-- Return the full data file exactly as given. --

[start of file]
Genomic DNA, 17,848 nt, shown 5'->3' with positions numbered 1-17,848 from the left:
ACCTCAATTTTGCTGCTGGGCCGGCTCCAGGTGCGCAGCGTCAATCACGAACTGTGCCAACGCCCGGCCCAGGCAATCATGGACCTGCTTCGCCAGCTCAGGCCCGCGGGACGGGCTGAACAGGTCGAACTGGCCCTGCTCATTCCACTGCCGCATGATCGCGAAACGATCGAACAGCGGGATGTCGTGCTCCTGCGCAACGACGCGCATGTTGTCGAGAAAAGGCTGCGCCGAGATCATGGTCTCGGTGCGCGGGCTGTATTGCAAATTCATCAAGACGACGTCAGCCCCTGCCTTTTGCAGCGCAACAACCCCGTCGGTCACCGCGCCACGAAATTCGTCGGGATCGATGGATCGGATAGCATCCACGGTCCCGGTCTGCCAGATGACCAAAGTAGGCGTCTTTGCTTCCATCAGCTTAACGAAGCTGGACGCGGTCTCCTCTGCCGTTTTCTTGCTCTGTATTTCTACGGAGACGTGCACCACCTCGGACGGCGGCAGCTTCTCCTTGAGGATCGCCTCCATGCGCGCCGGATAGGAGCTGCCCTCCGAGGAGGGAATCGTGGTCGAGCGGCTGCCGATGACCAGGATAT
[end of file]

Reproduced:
Genomic DNA, 17,848 nt, shown 5'->3' with positions numbered 1-17,848 from the left:
ACCTCAATTTTGCTGCTGGGCCGGCTCCAGGTGCGCAGCGTCAATCACGAACTGTGCCAACGCCCGGCCCAGGCAATCATGGACCTGCTTCGCCAGCTCAGGCCCGCGGGACGGGCTGAACAGGTCGAACTGGCCCTGCTCATTCCACTGCCGCATGATCGCGAAACGATCGAACAGCGGGATGTCGTGCTCCTGCGCAACGACGCGCATGTTGTCGAGAAAAGGCTGCGCCGAGATCATGGTCTCGGTGCGCGGGCTGTATTGCAAATTCATCAAGACGACGTCAGCCCCTGCCTTTTGCAGCGCAACAACCCCGTCGGTCACCGCGCCACGAAATTCGTCGGGATCGATGGATCGGATAGCATCCACGGTCCCGGTCTGCCAGATGACCAAAGTAGGCGTCTTTGCTTCCATCAGCTTAACGAAGCTGGACGCGGTCTCCTCTGCCGTTTTCTTGCTCTGTATTTCTACGGAGACGTGCACCACCTCGGACGGCGGCAGCTTCTCCTTGAGGATCGCCTCCATGCGCGCCGGATAGGAGCTGCCCTCCGAGGAGGGAATCGTGGTCGAGCGGCTGCCGATGACCAGGATAT